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Easyriders

Easyriders

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Timothy Wheeler

As the sun sets each Saturday night, crowds gather to watch daredevils perform motorbike stunts in front of the Naga casino.

As the sun sets each Saturday night, crowds gather to watch daredevils perform motorbike

stunts in front of the Naga casino.

With people lining the street, these Evil Knevil-wannabees ride the gauntlet popping

wheelies, known as moto hoh, or flying moto, each trying to outdo the last.

"They fly for pleasure among their friends and to show the girls their wonderful

abilities," said Suon Ratha, a 22-year-old student who often watches the amateur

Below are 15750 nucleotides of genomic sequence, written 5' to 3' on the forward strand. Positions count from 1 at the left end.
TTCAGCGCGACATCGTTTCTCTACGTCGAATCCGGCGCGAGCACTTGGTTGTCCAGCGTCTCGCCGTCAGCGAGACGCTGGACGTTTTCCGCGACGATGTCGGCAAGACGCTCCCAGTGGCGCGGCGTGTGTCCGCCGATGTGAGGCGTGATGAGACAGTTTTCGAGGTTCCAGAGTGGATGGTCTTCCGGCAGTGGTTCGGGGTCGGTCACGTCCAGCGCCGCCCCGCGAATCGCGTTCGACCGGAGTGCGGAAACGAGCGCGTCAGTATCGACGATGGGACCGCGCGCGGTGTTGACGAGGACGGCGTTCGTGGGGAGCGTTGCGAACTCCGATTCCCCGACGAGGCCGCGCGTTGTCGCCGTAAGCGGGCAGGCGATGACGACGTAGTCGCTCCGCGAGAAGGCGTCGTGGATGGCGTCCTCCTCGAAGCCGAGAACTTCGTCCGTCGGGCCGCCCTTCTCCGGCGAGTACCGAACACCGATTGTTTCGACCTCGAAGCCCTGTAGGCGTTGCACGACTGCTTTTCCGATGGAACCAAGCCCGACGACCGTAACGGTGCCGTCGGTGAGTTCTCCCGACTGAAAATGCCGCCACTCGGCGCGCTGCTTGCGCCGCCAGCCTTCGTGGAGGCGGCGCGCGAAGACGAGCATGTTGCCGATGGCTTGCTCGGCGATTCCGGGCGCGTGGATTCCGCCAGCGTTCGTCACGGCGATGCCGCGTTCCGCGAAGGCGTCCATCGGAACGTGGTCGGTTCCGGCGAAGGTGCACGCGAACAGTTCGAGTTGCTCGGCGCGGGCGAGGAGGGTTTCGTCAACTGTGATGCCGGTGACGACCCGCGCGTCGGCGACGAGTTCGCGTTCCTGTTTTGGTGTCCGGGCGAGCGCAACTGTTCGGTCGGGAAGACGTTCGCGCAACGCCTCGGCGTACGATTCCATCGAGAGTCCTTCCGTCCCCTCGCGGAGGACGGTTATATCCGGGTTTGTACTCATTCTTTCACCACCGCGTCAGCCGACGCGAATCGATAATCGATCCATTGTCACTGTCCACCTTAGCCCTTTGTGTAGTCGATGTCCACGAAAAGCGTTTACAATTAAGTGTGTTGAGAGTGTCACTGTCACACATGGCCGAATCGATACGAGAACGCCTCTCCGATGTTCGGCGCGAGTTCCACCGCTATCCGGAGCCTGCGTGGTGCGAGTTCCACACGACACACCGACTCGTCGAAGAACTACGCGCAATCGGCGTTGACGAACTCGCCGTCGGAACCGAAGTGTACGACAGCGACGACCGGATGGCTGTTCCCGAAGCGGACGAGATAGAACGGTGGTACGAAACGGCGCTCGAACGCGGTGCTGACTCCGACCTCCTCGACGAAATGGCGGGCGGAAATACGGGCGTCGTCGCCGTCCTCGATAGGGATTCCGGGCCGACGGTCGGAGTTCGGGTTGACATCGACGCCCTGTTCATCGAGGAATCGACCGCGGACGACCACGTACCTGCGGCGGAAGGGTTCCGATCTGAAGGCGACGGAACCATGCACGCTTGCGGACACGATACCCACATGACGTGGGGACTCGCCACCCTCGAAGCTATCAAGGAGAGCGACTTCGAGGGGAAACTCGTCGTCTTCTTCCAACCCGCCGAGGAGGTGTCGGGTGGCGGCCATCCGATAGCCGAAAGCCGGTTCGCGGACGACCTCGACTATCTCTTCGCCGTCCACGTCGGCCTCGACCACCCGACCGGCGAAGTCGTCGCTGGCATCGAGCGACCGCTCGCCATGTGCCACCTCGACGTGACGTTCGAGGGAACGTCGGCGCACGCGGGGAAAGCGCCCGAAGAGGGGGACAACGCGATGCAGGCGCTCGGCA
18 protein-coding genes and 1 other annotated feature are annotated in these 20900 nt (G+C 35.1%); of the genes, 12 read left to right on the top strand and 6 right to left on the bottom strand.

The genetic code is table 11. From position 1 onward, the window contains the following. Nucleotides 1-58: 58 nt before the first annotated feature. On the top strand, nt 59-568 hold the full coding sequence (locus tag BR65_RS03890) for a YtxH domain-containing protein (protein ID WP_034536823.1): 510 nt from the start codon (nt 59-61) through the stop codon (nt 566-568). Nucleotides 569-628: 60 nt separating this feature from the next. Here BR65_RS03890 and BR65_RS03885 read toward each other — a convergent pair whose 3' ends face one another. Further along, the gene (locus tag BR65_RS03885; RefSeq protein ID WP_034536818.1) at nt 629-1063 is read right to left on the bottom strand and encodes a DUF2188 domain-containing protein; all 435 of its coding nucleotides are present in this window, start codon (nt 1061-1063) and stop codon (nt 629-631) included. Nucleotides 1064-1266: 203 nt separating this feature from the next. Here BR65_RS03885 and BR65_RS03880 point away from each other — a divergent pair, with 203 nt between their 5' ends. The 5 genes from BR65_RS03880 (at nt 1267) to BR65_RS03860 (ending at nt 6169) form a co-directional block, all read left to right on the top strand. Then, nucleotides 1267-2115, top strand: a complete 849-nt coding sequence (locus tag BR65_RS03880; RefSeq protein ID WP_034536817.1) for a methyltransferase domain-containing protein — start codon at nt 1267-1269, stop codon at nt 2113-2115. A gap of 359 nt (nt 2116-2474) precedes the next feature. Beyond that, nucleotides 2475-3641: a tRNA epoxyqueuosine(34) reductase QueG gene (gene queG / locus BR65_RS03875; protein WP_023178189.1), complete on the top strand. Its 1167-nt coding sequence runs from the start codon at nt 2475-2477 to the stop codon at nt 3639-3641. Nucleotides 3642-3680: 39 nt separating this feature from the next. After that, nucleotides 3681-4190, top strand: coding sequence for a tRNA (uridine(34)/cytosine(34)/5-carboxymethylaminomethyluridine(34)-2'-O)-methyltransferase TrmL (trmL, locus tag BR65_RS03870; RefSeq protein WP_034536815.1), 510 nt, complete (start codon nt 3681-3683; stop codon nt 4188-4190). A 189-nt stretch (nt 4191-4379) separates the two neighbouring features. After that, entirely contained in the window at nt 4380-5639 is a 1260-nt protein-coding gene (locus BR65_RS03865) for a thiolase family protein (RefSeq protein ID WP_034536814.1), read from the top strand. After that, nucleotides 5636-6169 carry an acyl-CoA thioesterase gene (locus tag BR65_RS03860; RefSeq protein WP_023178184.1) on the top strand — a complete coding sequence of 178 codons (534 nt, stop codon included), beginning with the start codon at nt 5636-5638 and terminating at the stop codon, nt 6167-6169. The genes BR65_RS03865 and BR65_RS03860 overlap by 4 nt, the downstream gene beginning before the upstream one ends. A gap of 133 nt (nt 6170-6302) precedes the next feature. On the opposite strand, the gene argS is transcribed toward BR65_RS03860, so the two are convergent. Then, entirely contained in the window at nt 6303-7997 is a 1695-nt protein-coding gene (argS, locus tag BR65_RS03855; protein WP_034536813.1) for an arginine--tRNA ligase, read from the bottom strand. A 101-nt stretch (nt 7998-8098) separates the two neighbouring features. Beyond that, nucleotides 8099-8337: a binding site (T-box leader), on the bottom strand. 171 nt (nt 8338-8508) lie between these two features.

stuntmen.

Ratha says most of the riders are from wealthy families and ride top-end motorbikes,

and every now and then the brazen come to grief, sometimes crashing into the gathered

crowd.

Local police know about the stunt sessions, but tend to go easy on the kids.

"We catch them quite often but never fine or punish them, just call their parents

to come to thumbprint a contract letter, then release them," said Chea Sothy,

Chaktomuk police chief.

However, chief of Phnom Penh municipal traffic police Kim Yidath is considering other

methods to deter those catching some front-end air.

"In the last two years, police in khan Daun Penh cracked down on the motorbike

flyers by taking their front wheel," said Yidath, citing orders from the governor.

"Flying motorbikes on the public streets cause danger to themselves and affect

others."

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